Other times, Vice President Cristina Kirchner observes the Minister of Economy, Martín Guzmán, when he spoke of the restructuring of the debt with private parties in 2020. (Photo: Presidency).

Until recently, for those responsible for the national Executive, the Argentine problems were summed up to one: debt to the IMF.

Now that an agreement has been reached with the Fund, and he has even refinanced our liabilities at gift rates (with more than 8% inflation in the United States, the rate charged by the agency for replenishing BCRA reserves is negative, a gift that Argentina and even less this government have done very little to deserve), finally Alberto Fernandez and Martin Guzman they begin to talk about what has really been hampering our economic performance for years.

Guzman, harassed by hard kirchnerismohe did it these days more and more openly: he asked himself “in which country in the world have they worked, to direct the path of development, subsidies of 3 or 4 points of the product, persistent deficits financed by a currency that, due to inflation, people stop wanting.”

I also read: The reasons why Martín Guzmán decided to answer Cristina Kirchner today

Subsidies and issuance ended up being the worst of the minister’s “multicausal” film on inflation. Too bad he has come to that conclusion when the film, at least for him, is about to end.

The increasingly cold relationship between Cristina Kirchner and Martín Guzmán

And when it comes to attributing responsibilities, the head of Economy went much further. Already convinced that he has no way of recovering even an iota of the affection that Cristina Kirchner professed for him until recently, which is why he had been recommended by Joseph Stiglitz, he dared to question the official premise that until 2015 things were going great in the country: spoke of “macroeconomic inconsistencies”a balm for orthodox ears and an inadmissible heresy in the Patria Institute.

He also recalled that during CFK’s last mandate in La Rosada there was a strong loss of reserves and that the external dynamics “was unsustainable”. Precisely what economists and critical politicians have been reproaching him for the past ten years, and Kirchnerism insists on ignoring.

Perhaps Guzmán’s chain was released, after the avalanche of public mistreatment suffered in the last two weeks. Or maybe he is being farsighted, and preparing the ground to return to the academy soon, or to land with some colleague in an international organization.

Cristina Kirchner together with the Minister of Economy, Martín Guzmán. (Photo: Presidency).

In any case, we must celebrate the recognition of reality, of the structural and domestic nature of the problems that afflict us, which animates his words. In replacement of the self-indulgent fantasies with which the government and Guzmán himself had been teasing us, with that “Once we renegotiate the debt with the Fund, everything will be on track” because “that is the real obstacle that prevents us from growing”, etc. etc.

The problem is that, together with this greater dose of realism in the economic diagnosis, both Guzmán and the President seem to be embracing a political strategy that could only be considered viable if we adorn it with the most fantastic illusions.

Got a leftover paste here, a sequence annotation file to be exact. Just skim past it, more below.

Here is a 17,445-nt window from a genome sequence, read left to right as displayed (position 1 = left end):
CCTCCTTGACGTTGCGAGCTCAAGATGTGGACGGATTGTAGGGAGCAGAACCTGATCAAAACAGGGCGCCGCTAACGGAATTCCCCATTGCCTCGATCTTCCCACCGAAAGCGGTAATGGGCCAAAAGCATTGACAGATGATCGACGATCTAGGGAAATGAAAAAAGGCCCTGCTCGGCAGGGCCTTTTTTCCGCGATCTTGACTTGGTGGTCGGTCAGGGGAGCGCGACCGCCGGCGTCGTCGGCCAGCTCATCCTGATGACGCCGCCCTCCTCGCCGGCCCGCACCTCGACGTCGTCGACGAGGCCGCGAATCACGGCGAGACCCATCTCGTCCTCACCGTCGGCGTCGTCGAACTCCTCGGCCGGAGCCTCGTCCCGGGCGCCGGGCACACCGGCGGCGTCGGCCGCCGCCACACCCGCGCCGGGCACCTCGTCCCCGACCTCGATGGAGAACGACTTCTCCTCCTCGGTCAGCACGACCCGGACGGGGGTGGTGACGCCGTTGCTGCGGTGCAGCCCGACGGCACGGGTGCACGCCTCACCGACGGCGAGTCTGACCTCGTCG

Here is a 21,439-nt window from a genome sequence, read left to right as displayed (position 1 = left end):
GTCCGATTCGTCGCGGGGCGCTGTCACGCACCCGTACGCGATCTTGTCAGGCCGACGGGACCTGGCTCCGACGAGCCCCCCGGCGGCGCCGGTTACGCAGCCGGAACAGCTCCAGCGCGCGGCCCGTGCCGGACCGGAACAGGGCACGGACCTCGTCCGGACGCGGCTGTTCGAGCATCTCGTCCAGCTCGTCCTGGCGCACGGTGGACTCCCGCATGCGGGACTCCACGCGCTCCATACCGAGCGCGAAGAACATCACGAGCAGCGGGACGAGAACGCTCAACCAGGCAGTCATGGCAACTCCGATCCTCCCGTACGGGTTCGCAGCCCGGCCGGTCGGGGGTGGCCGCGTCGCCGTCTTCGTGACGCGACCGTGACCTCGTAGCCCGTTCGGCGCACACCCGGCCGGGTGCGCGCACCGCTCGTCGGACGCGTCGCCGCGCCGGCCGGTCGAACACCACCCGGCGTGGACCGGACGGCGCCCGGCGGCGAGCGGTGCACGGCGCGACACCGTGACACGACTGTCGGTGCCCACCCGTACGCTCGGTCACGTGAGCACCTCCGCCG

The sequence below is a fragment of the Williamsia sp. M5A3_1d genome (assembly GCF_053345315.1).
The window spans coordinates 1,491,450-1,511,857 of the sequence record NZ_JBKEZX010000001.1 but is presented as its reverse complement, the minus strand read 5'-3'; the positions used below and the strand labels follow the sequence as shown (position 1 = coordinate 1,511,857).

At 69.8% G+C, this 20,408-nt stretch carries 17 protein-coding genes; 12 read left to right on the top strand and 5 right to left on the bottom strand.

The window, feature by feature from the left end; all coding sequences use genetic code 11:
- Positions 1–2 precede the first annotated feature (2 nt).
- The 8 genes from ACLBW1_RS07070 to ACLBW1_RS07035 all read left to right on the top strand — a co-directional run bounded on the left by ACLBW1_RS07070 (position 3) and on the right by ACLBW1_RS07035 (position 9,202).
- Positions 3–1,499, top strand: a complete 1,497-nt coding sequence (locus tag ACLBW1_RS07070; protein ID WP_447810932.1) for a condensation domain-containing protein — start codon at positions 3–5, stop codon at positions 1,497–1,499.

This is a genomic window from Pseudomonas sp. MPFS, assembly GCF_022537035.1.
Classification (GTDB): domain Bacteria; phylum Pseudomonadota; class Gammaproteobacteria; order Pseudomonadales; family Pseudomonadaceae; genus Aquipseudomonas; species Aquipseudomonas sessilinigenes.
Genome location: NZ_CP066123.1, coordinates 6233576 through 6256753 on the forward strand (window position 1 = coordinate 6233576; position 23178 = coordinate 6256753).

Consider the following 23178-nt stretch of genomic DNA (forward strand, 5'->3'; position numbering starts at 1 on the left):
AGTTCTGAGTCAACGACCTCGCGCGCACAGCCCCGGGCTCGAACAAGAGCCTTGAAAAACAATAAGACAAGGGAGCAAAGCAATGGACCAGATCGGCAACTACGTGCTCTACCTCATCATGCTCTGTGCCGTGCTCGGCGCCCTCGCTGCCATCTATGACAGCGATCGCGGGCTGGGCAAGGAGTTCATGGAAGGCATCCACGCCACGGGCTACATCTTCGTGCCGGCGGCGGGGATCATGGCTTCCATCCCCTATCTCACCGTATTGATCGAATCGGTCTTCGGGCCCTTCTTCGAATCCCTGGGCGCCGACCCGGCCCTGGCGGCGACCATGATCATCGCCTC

They imagine that, if they don’t make changes, they will be able to “hold on” and weaken the Kirchnerist offensive “due to fatigue.”

They also fantasize that “The worst is over” in relation to the state of mind of society, and that she, or at least a majority portion of Peronism and its voters, will value the attitude “responsible” to which the national government clings.

Cristina Kirchner’s offensive brought unexpected support for Alberto and Guzmán

They also estimate that the offensive by Cristina Kirchner and her associates against them inadvertently provided them with solid support from the business community, and sympathy even in the usually most critical media, which can be added to that of governors and unions to hold out until the elections. And this in turn will feed the certainty of economic operators regarding the “progress in the fulfillment of the program”.

With which the economic recovery will also be consolidated and inflation will tend to moderate. In a virtuous circle that could be characterized as miraculous even if it were only half completed, for a government that does not have legislative majorities, has no social consensus or viable candidate for succession, and whose main members are openly questioned by their own allies. And on top of all that, let’s agree, he doesn’t have a program either, because he never wanted to have one.

I also read: Cristina Kirchner set conditions to negotiate, but Alberto Fernández rejected them

If they insist on this situation, Fernández and Guzmán may provide a final service to Kirchnerism: when inflation continues, or worse, accelerates fueled by the rise in rates, the homeless parity and the growing difficulties in financing the deficit in the peso market, the recovery stops as a result of that, in addition to the uncertainty generated by the crisis in the ruling party and the growing proximity of the elections, Cristina Kirchner and La Cámpora will be able to say with more reason than until now that this “it is not your failure” but that of the moderate and lukewarm, those who slacked off against the Fund, the businessmen and the opposition.

That is why Cristina Kirchner is not in a hurry to sit down and talk. And she understands that the Albertista resistance comes in handy.

One of the two is making a fierce mistake in his political diagnosis. We’ll soon find out who.

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